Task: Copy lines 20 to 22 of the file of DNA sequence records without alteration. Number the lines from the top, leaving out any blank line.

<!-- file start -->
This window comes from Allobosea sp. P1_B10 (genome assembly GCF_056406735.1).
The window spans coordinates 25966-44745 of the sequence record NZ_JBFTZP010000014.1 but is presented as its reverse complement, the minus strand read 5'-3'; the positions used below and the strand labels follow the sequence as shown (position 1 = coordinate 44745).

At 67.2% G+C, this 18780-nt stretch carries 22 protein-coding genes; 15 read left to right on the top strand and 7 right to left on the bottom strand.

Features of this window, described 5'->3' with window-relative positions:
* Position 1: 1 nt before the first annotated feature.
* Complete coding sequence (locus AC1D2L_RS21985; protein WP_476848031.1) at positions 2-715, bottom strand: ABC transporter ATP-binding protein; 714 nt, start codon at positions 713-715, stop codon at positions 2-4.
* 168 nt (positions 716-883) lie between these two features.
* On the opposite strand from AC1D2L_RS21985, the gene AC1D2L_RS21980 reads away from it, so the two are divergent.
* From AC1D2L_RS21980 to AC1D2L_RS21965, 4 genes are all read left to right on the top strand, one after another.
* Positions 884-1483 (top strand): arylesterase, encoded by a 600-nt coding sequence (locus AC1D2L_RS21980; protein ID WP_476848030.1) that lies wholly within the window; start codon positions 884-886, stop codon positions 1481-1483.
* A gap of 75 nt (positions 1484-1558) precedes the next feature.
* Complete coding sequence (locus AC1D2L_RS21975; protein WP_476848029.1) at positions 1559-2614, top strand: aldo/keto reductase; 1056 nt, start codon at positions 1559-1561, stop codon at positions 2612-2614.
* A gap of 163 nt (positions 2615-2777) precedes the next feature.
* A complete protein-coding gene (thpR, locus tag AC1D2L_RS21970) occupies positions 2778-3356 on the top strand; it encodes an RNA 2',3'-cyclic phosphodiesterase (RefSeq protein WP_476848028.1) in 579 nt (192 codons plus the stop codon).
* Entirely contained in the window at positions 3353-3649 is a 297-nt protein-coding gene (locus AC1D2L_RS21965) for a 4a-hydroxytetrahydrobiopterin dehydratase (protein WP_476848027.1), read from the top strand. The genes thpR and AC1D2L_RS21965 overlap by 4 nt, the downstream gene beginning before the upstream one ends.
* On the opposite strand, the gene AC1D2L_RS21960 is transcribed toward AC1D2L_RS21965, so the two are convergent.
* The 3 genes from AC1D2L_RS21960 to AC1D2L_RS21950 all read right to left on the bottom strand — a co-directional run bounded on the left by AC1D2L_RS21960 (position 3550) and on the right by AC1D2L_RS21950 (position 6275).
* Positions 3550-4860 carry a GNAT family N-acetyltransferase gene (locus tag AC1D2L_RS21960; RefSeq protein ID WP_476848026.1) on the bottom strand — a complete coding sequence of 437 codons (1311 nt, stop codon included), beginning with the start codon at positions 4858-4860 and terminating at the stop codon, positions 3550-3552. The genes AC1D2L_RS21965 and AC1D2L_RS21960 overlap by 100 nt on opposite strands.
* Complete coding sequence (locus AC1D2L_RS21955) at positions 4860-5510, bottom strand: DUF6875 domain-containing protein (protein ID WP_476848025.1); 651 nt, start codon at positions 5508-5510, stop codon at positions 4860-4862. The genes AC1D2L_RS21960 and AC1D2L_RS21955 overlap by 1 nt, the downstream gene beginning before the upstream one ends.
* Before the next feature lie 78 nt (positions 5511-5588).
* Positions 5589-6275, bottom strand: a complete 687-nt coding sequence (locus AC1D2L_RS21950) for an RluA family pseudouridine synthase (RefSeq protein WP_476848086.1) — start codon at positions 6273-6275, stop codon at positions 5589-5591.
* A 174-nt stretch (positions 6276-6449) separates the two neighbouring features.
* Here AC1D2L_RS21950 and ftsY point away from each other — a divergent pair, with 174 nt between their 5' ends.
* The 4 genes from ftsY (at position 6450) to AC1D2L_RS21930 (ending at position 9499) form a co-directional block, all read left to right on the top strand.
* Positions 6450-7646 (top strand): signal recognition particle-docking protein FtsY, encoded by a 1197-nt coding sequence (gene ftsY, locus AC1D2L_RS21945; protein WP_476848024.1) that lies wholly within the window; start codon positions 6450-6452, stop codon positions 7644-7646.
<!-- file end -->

* Before the next feature lie 78 nt (positions 5511-5588).
* Positions 5589-6275, bottom strand: a complete 687-nt coding sequence (locus AC1D2L_RS21950) for an RluA family pseudouridine synthase (RefSeq protein WP_476848086.1) — start codon at positions 6273-6275, stop codon at positions 5589-5591.
* A 174-nt stretch (positions 6276-6449) separates the two neighbouring features.